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Five Keys to Kindness

Love is…kind. We’ve all seen it: when one spouse takes a verbal swipe at their partner with others around. Or when it’s obvious that a person is more about being served than serving in their marriage. The lack of kindness in a marriage can quickly dissolve the ties that bind.

For some, the unkindness shown in marriage cannot be undone. Many an unkind spouse has been served divorce papers and had to live alone because they chose not to right the wrongs of their behavior. Others have stood beside the casket or by the grave of the one who bore the brunt of their unkindness. Either outcome is filled with regret.

Og Mandino wrote, “Beginning today, treat everyone you meet as if they were going to be dead by midnight. Extend to them all the care, kindness, and understanding you can muster, and do it with no thought of any reward. Your life will never be the same again.” We agree, and believe that should be lived out first and foremost in our marriages.

In the “love” chapter of the Bible (1 Corinthians 13), the Apostle Paul writes that “love is kind.” Here are five keys to keep in mind as you seek to bring kindness each day to your spouse as though it may be your last.

1. Kindness Is A Choice

It’s easy to be kind when we feel like it. When we’ve had a good day, our endorphins are pumping, the sun is shining and life is good we can easily feel and act kind to our spouse. But if the boss has growled, we feel sluggish, the kids have whined, and it’s poured rain we feel bad for ourselves and therefore we don’t feel or act kind.

But kindness isn’t based on how we feel. It is an act of love toward our spouse. Jesus didn’t feel like going to the cross, but acted out of love for us. Make the decision to build your marriage by choosing to be kind regardless of how you feel.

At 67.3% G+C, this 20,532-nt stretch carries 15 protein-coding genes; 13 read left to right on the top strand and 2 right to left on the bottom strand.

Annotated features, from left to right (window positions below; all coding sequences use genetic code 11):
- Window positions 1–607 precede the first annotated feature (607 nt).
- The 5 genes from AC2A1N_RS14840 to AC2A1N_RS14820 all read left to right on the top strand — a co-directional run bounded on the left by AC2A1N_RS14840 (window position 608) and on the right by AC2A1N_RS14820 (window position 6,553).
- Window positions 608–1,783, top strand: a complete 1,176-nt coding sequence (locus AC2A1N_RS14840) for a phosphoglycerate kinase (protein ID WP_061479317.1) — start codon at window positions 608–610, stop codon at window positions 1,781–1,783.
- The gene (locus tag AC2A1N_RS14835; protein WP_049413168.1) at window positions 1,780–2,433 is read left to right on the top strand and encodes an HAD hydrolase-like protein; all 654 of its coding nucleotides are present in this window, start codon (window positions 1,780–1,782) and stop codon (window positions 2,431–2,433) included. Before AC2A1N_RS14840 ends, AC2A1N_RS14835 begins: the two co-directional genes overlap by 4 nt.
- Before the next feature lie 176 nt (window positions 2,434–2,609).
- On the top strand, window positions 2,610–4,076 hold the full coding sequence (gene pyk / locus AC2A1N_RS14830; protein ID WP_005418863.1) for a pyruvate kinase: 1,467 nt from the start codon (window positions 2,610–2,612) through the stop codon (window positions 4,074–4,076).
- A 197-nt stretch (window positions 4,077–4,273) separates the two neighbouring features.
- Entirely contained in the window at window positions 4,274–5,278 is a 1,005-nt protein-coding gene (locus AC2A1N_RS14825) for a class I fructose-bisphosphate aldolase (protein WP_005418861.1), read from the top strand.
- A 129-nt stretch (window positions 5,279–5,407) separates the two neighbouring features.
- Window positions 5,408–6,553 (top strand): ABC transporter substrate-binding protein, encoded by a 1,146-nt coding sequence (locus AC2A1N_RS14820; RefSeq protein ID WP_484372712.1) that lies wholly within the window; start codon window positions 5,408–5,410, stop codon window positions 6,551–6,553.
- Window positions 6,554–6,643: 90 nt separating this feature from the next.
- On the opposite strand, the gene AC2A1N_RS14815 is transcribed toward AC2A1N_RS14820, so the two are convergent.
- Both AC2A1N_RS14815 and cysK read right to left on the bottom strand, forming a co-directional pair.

2. Kindness Is Proactive

Kindness is not contingent on how our spouse has treated us. That would be conditional love. Instead, kindness is something that you initiate on behalf of your spouse.

Ask yourself: what would my husband/wife enjoy? What would they appreciate? Whatever it is, simply do it to practice kindness.

What is their love language? (touch, words of affirmation, gifts, quality time, acts of service) How can you “speak” their love language? For us, one of us desires quality time which entails eye-to-eye conversations. Kindness is shown by providing that as much and as often as possible. The other enjoys physical touch so a mindful squeeze of the hand, hug or spontaneous kiss is an act of love. You get the idea.

3. Kindness Is Still Honest

We have seen spouses that have refused to be honest in their marriage in the name of being “kind.” It is OK to speak the truth in marriage and do so with kindness and love. Part of practicing truth with kindness is choosing the best timing for your spouse to hear what you have to say. It also includes framing the conversation so that the focus is on the issue, and not name-calling or demeaning your partner.

4. Kindness May Require Sacrifice

Sacrifice means doing things that you personally don’t enjoy. If your spouse loves having their feet rubbed and you dislike touching feet, proactively offering a foot rub can be a loving act of kindness. You may want to ignore this point because you know what it means for you! But step up and serve your spouse the way Jesus served you.

5. Kindness Doesn’t Keep Score

Lastly, telling your spouse all the kind things you’ve done for them erases all of the kind things you’ve done for them. Just as love keeps no record of wrongs, it also keeps no record of rights. Lovingly show kindness without expecting commendation or recognition. Your kindness should be a regular and normal part of your marriage.

What have you or your spouse done to show kindness in marriage? Share them below and lets help each other as you build your marriage!

Comments (1)

Great post. Many times people only think of kindness as words, but you are completely right when you say it is actions as well! Thank you for this good read.

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